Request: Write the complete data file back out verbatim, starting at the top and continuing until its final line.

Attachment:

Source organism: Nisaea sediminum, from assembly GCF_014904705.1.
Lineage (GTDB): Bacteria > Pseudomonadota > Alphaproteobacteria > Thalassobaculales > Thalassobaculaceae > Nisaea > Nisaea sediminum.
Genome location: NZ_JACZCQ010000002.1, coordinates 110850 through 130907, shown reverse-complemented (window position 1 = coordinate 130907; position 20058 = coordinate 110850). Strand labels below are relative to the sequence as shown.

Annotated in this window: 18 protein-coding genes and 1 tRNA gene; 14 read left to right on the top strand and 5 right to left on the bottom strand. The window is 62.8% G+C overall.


Source organism: Nisaea sediminum, from assembly GCF_014904705.1.
Lineage (GTDB): Bacteria > Pseudomonadota > Alphaproteobacteria > Thalassobaculales > Thalassobaculaceae > Nisaea > Nisaea sediminum.
Genome location: NZ_JACZCQ010000002.1, coordinates 110850 through 130907, shown reverse-complemented (window position 1 = coordinate 130907; position 20058 = coordinate 110850). Strand labels below are relative to the sequence as shown.

Annotated in this window: 18 protein-coding genes and 1 tRNA gene; 14 read left to right on the top strand and 5 right to left on the bottom strand. The window is 62.8% G+C overall.